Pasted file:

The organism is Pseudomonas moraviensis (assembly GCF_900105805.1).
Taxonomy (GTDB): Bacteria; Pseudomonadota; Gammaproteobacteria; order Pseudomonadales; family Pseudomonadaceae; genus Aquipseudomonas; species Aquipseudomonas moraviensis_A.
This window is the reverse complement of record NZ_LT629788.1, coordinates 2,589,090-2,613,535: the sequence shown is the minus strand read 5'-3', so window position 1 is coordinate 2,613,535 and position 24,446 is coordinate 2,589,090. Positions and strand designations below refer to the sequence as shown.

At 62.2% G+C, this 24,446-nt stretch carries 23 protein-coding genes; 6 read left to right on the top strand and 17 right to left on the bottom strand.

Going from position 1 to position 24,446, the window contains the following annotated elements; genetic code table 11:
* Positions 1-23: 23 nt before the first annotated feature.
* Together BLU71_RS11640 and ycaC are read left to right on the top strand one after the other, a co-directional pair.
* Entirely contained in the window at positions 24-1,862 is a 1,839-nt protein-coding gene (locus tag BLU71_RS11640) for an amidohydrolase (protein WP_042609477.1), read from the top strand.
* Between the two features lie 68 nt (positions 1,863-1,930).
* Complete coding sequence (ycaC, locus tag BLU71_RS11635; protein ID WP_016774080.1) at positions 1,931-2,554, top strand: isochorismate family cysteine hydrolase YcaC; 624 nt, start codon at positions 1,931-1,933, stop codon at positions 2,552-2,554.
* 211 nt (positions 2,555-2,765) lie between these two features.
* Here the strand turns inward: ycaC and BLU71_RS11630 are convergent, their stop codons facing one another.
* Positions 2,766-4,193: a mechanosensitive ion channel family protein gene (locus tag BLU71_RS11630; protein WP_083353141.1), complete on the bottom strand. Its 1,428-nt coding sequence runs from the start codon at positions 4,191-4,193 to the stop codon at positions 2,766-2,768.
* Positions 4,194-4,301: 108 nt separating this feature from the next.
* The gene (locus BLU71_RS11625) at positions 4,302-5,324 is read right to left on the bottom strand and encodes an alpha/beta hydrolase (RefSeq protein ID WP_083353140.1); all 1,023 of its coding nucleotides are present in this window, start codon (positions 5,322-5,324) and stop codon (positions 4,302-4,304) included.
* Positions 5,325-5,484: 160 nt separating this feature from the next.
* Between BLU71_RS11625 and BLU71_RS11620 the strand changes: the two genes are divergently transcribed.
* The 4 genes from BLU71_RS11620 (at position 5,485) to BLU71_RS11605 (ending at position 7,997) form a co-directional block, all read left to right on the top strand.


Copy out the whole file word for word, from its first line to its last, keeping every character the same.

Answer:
The organism is Pseudomonas moraviensis (assembly GCF_900105805.1).
Taxonomy (GTDB): Bacteria; Pseudomonadota; Gammaproteobacteria; order Pseudomonadales; family Pseudomonadaceae; genus Aquipseudomonas; species Aquipseudomonas moraviensis_A.
This window is the reverse complement of record NZ_LT629788.1, coordinates 2,589,090-2,613,535: the sequence shown is the minus strand read 5'-3', so window position 1 is coordinate 2,613,535 and position 24,446 is coordinate 2,589,090. Positions and strand designations below refer to the sequence as shown.

At 62.2% G+C, this 24,446-nt stretch carries 23 protein-coding genes; 6 read left to right on the top strand and 17 right to left on the bottom strand.

Going from position 1 to position 24,446, the window contains the following annotated elements; genetic code table 11:
* Positions 1-23: 23 nt before the first annotated feature.
* Together BLU71_RS11640 and ycaC are read left to right on the top strand one after the other, a co-directional pair.
* Entirely contained in the window at positions 24-1,862 is a 1,839-nt protein-coding gene (locus tag BLU71_RS11640) for an amidohydrolase (protein WP_042609477.1), read from the top strand.
* Between the two features lie 68 nt (positions 1,863-1,930).
* Complete coding sequence (ycaC, locus tag BLU71_RS11635; protein ID WP_016774080.1) at positions 1,931-2,554, top strand: isochorismate family cysteine hydrolase YcaC; 624 nt, start codon at positions 1,931-1,933, stop codon at positions 2,552-2,554.
* 211 nt (positions 2,555-2,765) lie between these two features.
* Here the strand turns inward: ycaC and BLU71_RS11630 are convergent, their stop codons facing one another.
* Positions 2,766-4,193: a mechanosensitive ion channel family protein gene (locus tag BLU71_RS11630; protein WP_083353141.1), complete on the bottom strand. Its 1,428-nt coding sequence runs from the start codon at positions 4,191-4,193 to the stop codon at positions 2,766-2,768.
* Positions 4,194-4,301: 108 nt separating this feature from the next.
* The gene (locus BLU71_RS11625) at positions 4,302-5,324 is read right to left on the bottom strand and encodes an alpha/beta hydrolase (RefSeq protein ID WP_083353140.1); all 1,023 of its coding nucleotides are present in this window, start codon (positions 5,322-5,324) and stop codon (positions 4,302-4,304) included.
* Positions 5,325-5,484: 160 nt separating this feature from the next.
* Between BLU71_RS11625 and BLU71_RS11620 the strand changes: the two genes are divergently transcribed.
* The 4 genes from BLU71_RS11620 (at position 5,485) to BLU71_RS11605 (ending at position 7,997) form a co-directional block, all read left to right on the top strand.